The Committee for Medicinal Products for Human Use ( CHMP ) of the European Medicines Agency ( EMA ) has issued a positive opinion recommending approval of a new treatment option with Ibrutinib ( Imbruvica ) in an oral fixed-duration combination with Venetoclax ( Venclyxto ) [ I+V ] for adults with previously untreated chronic lymphocytic leukaemia ( CLL ).
Ibrutinib + Venetoclax is the first all-oral, once daily, fixed-duration combination treatment with a Bruton’s tyrosine kinase ( BTK ) inhibitor for first-line treatment of patients with chronic lymphocytic leukaemia.
The CHMP positive opinion is supported by data from the pivotal phase 3 GLOW study, which has demonstrated that I+V was superior to Chlorambucil - Obinutuzumab with respect to the primary endpoint, progression-free survival ( PFS ), in elderly or unfit patients with chronic lymphocytic leukaemia ( PFS hazard ratio [ HR ]: 0.216; 95% confidence interval [ CI ], 0.131 to 0.357; P less than 0.001 ).
It is also supported by the fixed-duration cohort of the phase 2 CAPTIVATE study which has evaluated I+V in 159 patients with previously untreated chronic lymphocytic leukaemia who were 70 years or younger, including patients with high-risk CLL disease.
Updated data for both studies have shown the safety profile of the I+V regimen was consistent with known safety profiles of Ibrutinib and Venetoclax.
In the GLOW study, the most common treatment-emergent adverse events ( TEAEs ) were diarrhoea ( 50.9% ) and neutropenia ( 41.5% ) in the Ibrutinib - Venetoclax arm, and neutropenia ( 58.1% ) and infusion-related reactions ( 29.5% ) in the Chlorambucil - Obinutuzumab arm.
TEAEs of grade 3 or greater occurred in 80 ( 75.5% ) and 73 ( 69.5% ) of patients in the Ibrutinib-Venetoclax and Chlorambucil-Obinutuzumab arms, respectively.
In the CAPTIVATE fixed-duration cohort, the most common TEAEs were diarrhoea ( 62% ), nausea ( 43% ), neutropenia ( 42% ), and arthralgia ( 33% ) and primarily were grade 1 or 2 in severity.
The most common grade 3/4 adverse effects were neutropenia ( 33% ), hypertension ( 6% ), and decreased neutrophil count ( 5% ).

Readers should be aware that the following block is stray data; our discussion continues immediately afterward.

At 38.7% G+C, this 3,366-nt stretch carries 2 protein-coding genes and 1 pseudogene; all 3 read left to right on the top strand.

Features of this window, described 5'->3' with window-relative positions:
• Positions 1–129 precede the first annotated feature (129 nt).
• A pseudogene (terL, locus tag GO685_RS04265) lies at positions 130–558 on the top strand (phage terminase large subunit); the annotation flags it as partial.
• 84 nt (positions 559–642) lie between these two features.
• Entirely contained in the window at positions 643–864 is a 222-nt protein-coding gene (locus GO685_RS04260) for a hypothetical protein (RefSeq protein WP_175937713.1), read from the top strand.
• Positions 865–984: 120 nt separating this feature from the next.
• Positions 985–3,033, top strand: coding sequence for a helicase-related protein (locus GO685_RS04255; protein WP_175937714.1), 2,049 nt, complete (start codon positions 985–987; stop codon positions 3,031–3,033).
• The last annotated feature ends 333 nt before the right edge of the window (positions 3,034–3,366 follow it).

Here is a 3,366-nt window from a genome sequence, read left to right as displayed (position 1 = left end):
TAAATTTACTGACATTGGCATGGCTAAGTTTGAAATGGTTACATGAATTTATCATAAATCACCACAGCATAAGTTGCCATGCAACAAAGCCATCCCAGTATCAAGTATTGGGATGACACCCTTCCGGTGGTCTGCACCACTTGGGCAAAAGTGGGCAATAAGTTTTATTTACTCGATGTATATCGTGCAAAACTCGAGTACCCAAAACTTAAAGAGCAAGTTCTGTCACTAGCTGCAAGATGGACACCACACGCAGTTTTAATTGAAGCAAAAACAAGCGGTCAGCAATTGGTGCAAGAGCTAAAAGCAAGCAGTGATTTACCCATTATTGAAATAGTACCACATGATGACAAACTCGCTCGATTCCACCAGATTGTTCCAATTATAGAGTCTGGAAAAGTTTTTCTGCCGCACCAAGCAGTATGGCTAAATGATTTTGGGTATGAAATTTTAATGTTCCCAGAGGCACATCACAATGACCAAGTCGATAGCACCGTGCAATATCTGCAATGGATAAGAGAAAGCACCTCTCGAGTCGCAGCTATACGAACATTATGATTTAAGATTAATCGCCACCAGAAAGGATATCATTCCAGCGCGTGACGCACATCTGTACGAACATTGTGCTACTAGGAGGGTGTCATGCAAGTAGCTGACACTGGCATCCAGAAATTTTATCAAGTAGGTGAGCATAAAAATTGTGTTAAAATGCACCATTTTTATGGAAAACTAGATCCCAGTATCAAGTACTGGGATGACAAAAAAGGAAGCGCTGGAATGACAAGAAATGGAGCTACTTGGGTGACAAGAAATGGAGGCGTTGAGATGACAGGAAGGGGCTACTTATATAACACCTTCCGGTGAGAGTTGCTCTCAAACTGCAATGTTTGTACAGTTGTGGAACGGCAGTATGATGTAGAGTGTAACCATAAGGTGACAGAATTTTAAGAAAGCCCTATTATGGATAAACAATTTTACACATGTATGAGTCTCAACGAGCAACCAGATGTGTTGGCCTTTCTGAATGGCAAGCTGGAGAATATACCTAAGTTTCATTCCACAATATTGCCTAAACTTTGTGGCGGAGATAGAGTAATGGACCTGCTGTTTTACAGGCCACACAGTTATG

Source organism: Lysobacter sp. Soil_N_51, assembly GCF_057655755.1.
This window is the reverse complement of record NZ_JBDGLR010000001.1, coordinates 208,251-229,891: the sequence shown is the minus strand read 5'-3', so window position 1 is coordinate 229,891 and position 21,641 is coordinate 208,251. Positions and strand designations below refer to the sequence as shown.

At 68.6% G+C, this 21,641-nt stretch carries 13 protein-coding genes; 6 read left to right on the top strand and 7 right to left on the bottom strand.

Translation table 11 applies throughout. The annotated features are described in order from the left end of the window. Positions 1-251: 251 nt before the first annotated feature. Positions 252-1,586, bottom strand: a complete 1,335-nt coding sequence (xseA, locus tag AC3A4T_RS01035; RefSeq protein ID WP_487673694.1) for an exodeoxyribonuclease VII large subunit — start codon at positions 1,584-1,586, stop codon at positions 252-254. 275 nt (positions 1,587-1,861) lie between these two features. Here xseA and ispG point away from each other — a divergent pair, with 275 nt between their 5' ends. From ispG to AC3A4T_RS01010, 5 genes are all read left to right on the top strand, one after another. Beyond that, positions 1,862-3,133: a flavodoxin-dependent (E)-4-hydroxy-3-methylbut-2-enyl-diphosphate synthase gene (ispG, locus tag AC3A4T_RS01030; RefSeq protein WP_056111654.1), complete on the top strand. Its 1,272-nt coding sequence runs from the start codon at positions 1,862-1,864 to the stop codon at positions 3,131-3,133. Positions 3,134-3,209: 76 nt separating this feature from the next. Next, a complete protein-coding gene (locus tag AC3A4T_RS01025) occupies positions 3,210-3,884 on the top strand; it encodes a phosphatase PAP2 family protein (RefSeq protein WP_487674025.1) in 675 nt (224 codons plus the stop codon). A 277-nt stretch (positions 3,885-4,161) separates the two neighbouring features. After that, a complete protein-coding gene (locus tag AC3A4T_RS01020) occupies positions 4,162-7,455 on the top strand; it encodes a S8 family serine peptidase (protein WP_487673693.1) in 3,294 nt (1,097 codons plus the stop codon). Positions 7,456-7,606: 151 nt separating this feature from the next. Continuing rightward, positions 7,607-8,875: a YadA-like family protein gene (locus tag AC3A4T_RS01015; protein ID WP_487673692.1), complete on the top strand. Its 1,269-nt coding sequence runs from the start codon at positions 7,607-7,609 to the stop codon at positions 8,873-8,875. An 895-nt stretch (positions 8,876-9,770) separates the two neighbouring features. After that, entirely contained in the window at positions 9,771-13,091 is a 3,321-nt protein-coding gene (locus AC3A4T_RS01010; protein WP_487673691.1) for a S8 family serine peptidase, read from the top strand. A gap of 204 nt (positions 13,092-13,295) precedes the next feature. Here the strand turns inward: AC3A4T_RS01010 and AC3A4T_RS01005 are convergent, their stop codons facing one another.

Chronic lymphocytic leukaemia is typically a slow-growing blood cancer of the white blood cells.
The overall incidence of chronic lymphocytic leukaemia in Europe is approximately 4.92 cases per 100,000 persons per year and is about 1.5 times more common in men than in women.
Chronic lymphocytic leukaemia is predominantly a disease of the elderly, with a median age of 72 years at diagnosis.
While patient outcomes have dramatically improved in the last few decades, the disease is still characterised by consecutive episodes of progression and the need for therapy. Patients are often prescribed multiple lines of therapy as they relapse or become resistant to treatments.
The phase 2 CAPTIVATE study has evaluated previously untreated adult patients with chronic lymphocytic leukaemia who were 70 years or younger, including patients with high-risk disease, in two cohorts: an MRD-guided cohort ( n=164; median age, 58 years ) and a fixed-duration cohort ( n=159; median age, 60 years ).
Patients in the fixed-duration cohort received 3 cycles of Ibrutinib lead-in then 12 cycles of Ibrutinib plus Venetoclax ( oral Ibrutinib [ 420 mg/d ]; oral Venetoclax [ 5-week ramp-up to 400 mg/d ] ) and the primary endpoint was complete response rate.
The phase 3 GLOW study ( n=211; median age, 71 years ) is a randomised, open-label trial which evaluated the efficacy and safety of first-line, fixed-duration I+V versus Clb+O in elderly patients ( 65 or more years of age ) with chronic lymphocytic leukaemia / small lymphocytic lymphoma ( CLL/SLL ), or patients ages 18-64 with a cumulative illness rating scale ( CIRS ) score of greater than 6 or creatinine clearance less than 70 mL/min, without del(17p) or known TP53 mutations. Patients in the study were randomised to receive either I+V ( n= 106 ) or Clb+O ( n=105 ). ( Xagena )
Source: Janssen, 2022